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Greg Hansen: Before moving on to Missouri and Notre Dame, Dan Devine put Territorial Cup rivalry on the map
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Greg Hansen: Before moving on to Missouri and Notre Dame, Dan Devine put Territorial Cup rivalry on the map

Dan Devine coached at Arizona State and later returned to Tempe as head of the Sun Angel Foundation. He died there in 2002.

Perhaps it is presumptuous to declare that one man — and I’m not talking about Arizona’s Chuck Cecil or ASU’s John Jefferson — occupies an everlasting pedestal in Territorial Cup history.

The man whose image should be carved into the sacred 121-year-old trophy is Dan Devine, a man who created an incandescent spark giving eternal life to what hadn’t been much more meaningful than an Arizona win over Hardin-Simmons.

For the first 56 years, the UA’s lopsided football victories over Arizona State faded out like old light bulbs.

But on Feb. 5, 1955, the Territorial Cup came alive, with juices flowing and stakes high. Each year thereafter it became something the winning team wanted to brag about, leaving the losing team lost in despair.

That’s the day ASU hired Devine, a 30-year old Michigan State assistant, to be its football coach.

Times were different. ASU was known as Arizona State College. It’s lifetime record in the Territorial Cup was 6-22.

That all changed when Devine led the Sun Devils out of the football wilderness.

A few days before the 1982 game, Arizona tackle Jeff Kiewel delivered the defining ramifications of the Territorial Cup.

“It’s a game that if you win, you always remember,” he said. “But if you lose, you never forget it.”

At the time, Arizona had lost 15 of the previous 17 Territorial Cup games. That’s a lot of never-forgetting for any team and its fans.

It’s my feeling that Dan Devine and not Frank Kush, for whom my respect is never-ending, is the man who made the Territorial Cup what it is today.

Kush is the largest and most successful presence in the history of college football in this state. But it was Devine who put ASU on the map, a place previously occupied only by “the school down there,” which remains the Sun Devils’ way of referring to the Wildcats.

Dan Devine coached his final game at Notre Dame on Jan. 1, 1981. Devine started his head coaching career at Arizona State before running the teams at Missouri and Notre Dame and serving as both head coach and general manager of the Green Bay Packers.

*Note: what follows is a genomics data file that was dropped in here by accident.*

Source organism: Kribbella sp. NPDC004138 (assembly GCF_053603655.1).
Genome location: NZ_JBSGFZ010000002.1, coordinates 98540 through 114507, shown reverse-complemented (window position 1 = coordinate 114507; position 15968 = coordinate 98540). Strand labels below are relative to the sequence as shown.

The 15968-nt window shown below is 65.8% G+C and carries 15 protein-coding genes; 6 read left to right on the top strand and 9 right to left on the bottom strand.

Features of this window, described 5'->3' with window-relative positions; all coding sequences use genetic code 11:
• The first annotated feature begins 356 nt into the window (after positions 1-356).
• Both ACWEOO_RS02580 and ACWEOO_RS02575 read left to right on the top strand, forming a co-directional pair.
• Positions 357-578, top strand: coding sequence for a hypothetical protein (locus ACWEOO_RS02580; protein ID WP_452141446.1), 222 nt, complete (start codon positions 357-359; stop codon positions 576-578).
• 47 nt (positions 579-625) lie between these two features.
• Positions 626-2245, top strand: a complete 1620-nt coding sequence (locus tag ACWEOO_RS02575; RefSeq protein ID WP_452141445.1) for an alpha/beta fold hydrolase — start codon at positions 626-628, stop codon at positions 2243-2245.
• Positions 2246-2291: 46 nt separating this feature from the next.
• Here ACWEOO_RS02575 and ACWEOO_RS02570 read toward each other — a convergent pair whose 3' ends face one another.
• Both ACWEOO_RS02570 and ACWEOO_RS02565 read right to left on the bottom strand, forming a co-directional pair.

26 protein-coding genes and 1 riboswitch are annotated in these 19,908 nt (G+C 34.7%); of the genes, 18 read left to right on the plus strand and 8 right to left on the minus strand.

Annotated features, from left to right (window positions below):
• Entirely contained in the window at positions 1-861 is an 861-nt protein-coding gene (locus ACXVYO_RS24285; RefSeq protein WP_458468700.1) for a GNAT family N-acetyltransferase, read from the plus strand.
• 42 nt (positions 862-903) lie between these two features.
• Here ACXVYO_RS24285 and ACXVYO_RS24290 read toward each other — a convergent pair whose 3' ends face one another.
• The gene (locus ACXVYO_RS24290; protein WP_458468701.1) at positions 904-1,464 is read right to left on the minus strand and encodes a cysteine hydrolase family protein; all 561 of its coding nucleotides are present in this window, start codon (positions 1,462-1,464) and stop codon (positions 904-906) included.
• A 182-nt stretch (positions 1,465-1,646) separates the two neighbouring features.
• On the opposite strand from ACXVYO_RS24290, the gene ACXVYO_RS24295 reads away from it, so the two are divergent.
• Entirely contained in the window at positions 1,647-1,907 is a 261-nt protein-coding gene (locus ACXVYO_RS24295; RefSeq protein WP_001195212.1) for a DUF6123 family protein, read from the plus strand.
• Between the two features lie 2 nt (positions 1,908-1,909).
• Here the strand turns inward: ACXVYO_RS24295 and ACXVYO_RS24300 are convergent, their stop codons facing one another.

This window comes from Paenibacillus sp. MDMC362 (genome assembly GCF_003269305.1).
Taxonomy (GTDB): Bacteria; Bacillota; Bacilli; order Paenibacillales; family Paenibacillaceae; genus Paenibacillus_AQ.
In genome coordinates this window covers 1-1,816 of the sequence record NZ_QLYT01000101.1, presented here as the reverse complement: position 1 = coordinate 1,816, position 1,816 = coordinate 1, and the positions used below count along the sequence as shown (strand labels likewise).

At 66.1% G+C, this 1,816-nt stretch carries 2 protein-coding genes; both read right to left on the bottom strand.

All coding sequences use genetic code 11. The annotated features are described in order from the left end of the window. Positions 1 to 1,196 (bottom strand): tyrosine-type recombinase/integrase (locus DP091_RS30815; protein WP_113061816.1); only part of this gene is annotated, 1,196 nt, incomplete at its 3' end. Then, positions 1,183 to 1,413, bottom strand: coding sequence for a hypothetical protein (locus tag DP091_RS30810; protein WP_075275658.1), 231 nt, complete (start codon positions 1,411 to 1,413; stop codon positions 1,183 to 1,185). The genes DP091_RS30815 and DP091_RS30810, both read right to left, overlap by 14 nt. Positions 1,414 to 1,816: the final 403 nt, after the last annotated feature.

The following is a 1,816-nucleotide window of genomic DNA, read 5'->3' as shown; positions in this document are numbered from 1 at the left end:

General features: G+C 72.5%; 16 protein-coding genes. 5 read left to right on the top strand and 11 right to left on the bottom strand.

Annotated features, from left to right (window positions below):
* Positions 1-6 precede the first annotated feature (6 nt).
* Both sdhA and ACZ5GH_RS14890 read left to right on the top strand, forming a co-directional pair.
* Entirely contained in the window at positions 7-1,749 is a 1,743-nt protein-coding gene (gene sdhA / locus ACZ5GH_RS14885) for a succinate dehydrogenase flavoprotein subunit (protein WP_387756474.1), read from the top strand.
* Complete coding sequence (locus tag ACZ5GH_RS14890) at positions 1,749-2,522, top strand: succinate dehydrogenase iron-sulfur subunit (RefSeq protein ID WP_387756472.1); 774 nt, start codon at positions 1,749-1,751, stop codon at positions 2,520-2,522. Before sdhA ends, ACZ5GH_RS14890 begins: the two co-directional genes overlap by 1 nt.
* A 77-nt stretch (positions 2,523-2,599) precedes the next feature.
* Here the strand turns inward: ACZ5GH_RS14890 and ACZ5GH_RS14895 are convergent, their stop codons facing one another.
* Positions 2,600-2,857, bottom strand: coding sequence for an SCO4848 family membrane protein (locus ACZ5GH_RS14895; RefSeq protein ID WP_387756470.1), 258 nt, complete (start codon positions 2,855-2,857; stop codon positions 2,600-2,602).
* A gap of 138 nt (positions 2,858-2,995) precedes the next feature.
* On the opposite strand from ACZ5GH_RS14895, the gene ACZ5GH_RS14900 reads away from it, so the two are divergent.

When Devine arrived in Tempe, the Territorial Cup wasn’t even the Territorial Cup. The winning team was awarded the Governor’s Flag. Yuck.

After three brief years — before Devine accepted a raise from $8,700 to $15,000 to coach the Missouri Tigers — the UA-ASU football game was on its way to becoming an equal to college football’s most historic rivalries: the Old Oaken Bucket, the Red River Shootout, the Little Brown Jug.

Devine went 27-3-1 and Arizona State College gained relevance, changing its name to Arizona State University. After coaching at Missouri, Notre Dame and for the Green Bay Packers, Devine returned to Tempe to be the head of the Sun Angel Foundation, among other things. He was also the radio analyst for Sun Devils football.

I was fortunate to meet Devine and interview him before the 1982 Territorial Cup, an historic night in which the Wildcats stunned the No. 5 Sun Devils, 28-18, knocking them out of the Rose Bowl to precipitate “The Streak” — an 8-0-1 period in which each Territorial Cup seemed to create a new Wildcat legend each season.

Joe Drake with two safeties in 1982. Max Zendejas with last-second winning field goals in 1983 and 1985. Steve Boadway with a game-winning QB sack in 1984. Cecil with his 106-yard interception return in 1986. Derek Hill taking the ball out of teammate Melvin Smith’s hands to complete a game-changing Hail Mary touchdown pass in 1988. And on and on.

I asked Devine if his place in Sun Devil history had been forgotten during Kush’s supreme career, a 22-year domination of the Wildcats as ASU went from playing in 17,000-seat Goodwin Stadium to packing 72,000-seat Sun Devil Stadium.

“I made a name for myself at Arizona State,” Devine said modestly. “It was good timing. It was the same time the school came of age.”

The 1957 Territorial Cup rarely gets much attention. Most of the fans who watched that game have passed away. The surviving players are in their mid 80s. Details of ASU’s historic undefeated season have faded.

Nevertheless, 9-0 ASU was ranked No. 11 in the AP poll. ASU had never been ranked. It was the start of something big.

Arizona was 1-7-1. It was being coached by an ASU hand-me-down, Ed Doherty, who had coached the Sun Devils from 1947-50.

Two days before kickoff in Tempe, Star columnist Abe Chanin asked Doherty how he felt to be returning to his old turf, against Devine’s undefeated team.

“I feel like a man being led up the steps to the guillotine,” he said.

ASU won 47-7, leading to a three-year period in which it outscored Arizona 114-7. It would be 25 years, a quarter-century, before Arizona could truly avoid the Sun Devils’ guillotine.

Two weeks after the ’57 Territorial Cup, Devine left for Missouri. He planned to take Kush with him, but the ASU administration was smart enough to hire Kush before he could get out of town.

Devine died in 2002. When he was inducted into the College Football Hall of Fame in 1985, he was remembered more for his Cotton Bowls and Orange Bowls and Sugar Bowls at Notre Dame and Missouri than for his three seasons at Arizona State.

But the legacy he created in the Territorial Cup is what made it all possible.

Contact sports columnist Greg Hansen at 520-573-4362 or

ghansen@tucson.com.

On Twitter: @ghansen711.

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